Gold Tegu Lizard


(images via: Offbeat Pets and Richard Seaman)


The Gold Tegu lizard is a large South American lizard that exploits a similar ecologic niche to that of monitor lizards on other continents. The Gold Tegu’s glossy skin and ornate gold over black striping combine to make it visually very appealing.


(image via: Richard Seaman)


Gold Tegu lizards are popular pets though their feisty nature and hard-to-tame aggressiveness makes them a real handful. Speaking of which, a Gold Tegu can grow rather large – up to 44″ long from tip of the nose to the end of their tails – and unlike other Tegu species they are mainly carnivorous.


Golden Snakes


(images via: Arkive, Steffen und Christina, Eco Terrarium Supply and Polyvore.com)


Several different species of snakes have been graced with the prefix “golden”, including the Golden Tree Snake and the Golden Cat Snake. Most gold-toned snakes live in desert habitats where their coloration helps them blend in with the sandy ground and dry vegetation of arid climes.


(image via: Worth1000)


Now here’s one “rattler” that one wouldn’t mind having coiled close by – it’s one way to un-constrict your finances, at least. I’d say the gilded serpent above was both real and available but then… I’d be speaking with a forked tongue.


Golden Marmoset


(images via: Is America Burning and Purple Slinky)


The Golden Marmoset, or Golden Lion Tamarin (Leontopithecus rosalia), is one of the smallest monkeys and also one of the most endangered. It’s estimated only about 1,000 of these primates survive in forested areas of Brazil’s Atlantic coast while another 490 are currently kept in captivity or on protected reserves. It’s estimated that 98 percent of the Golden Marmoset’s original lush rainforest habitat has been destroyed through logging and/or agriculture.


(image via: Uglorable)


The thick, golden fur covering the Golden Marmoset makes it appear larger and heaver than it really is. In actual fact, these New World monkeys only grow up to 13.2 inches (335mm) long and can weight up to 25 ounces (about 700 grams) when fully grown.


Golden Weaver Bird


(images via: Brian Callahan)


The African Golden Weaver (Ploceus subaureus) can be found in eastern and southern Africa roughly from Kenya down to South Africa. These birds can form flocks of many thousands and their teardrop-shaped nests may hang from leaf-stripped savannah trees by the dozens.


(images via: ScienceBlogs and Vijay Barve)


Golden Weaver Birds are not considered to be threatened and indeed, one of their relatives (the Red-billed Quelea) is considered to be the world’s most abundant bird with a population of approximately 1.5 billion. All Weavers are seed-eaters, and flocks sometimes cause African farmers problems when they settle en masse to gorge themselves on mature seed crops.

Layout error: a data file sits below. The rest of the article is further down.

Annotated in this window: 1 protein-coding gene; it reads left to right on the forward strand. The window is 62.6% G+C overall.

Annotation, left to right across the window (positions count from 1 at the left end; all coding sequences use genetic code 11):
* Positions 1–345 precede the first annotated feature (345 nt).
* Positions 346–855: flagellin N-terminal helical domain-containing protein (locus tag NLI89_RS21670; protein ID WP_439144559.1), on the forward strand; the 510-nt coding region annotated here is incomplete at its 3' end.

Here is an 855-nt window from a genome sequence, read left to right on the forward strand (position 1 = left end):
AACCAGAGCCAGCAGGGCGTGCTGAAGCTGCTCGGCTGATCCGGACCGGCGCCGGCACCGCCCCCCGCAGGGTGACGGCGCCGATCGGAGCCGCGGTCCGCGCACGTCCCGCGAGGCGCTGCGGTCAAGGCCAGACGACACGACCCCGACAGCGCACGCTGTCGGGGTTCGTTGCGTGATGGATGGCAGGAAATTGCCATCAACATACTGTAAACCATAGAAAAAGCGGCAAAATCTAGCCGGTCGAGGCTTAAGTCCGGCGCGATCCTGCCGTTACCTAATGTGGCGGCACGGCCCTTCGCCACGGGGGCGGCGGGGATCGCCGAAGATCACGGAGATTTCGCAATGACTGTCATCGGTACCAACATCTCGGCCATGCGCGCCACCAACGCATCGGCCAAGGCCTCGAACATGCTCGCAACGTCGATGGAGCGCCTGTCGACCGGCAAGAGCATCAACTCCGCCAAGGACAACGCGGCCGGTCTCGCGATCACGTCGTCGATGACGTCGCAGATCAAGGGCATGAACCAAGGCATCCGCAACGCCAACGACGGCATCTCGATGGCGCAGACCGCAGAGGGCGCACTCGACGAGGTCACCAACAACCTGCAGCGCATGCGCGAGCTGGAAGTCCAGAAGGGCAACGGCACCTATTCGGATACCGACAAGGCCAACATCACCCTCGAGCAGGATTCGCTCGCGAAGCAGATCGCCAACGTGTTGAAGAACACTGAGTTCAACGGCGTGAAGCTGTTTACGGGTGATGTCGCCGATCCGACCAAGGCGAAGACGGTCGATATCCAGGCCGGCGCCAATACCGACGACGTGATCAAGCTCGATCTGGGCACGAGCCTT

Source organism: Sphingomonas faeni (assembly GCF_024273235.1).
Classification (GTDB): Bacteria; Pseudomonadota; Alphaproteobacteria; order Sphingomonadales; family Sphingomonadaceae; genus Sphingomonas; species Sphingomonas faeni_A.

Golden Bond Girl


(images via: EHV Emmetts and Probert Encyclopaedia)


Our last (but not least) golden creature is of the species Homo Sapien, commonly known as Shirley Eaton, Bond Girl. Eaton played the role of Jill Masterson in the 1964 James Bond film Goldfinger. Her claim to fame was her on-screen demise, considered by movie pundits to be one of the top ten film deaths. The crucial scene features Eaton sprawled nude on a bed, her body completely covered in gold. Betty White’s cool and all, but Shirley Eaton is one hot Golden Girl! Here’s a video clip of the notorious (for 1964) scene:


Shirley Eaton as Jill Masterson in Goldfinger (part 3), via Sakieee7


(image via: Screenrush)


The Jill Masterson character supposedly died from “skin suffocation”, a questionable proposition that incidentally was investigated in a memorable episode of the Mythbusters television series. Shirley Eaton was said to suffer no ill effects from her movie makeup though the film’s producers kept a doctor on hand while filming “just in case”. As for Mythbuster’s Adam Savage, his head to toe gold painting also left him none the worse for wear though his pride was somewhat dented.




(image via: Gary L. Todd, Ph.D.)


All that glitters isn’t always gold and what appears to be gold may or may not glitter – then again, animals are animate objects and their golden garb has value much more than that of the metal that has enticed, entranced and blinded humans from time immemorial.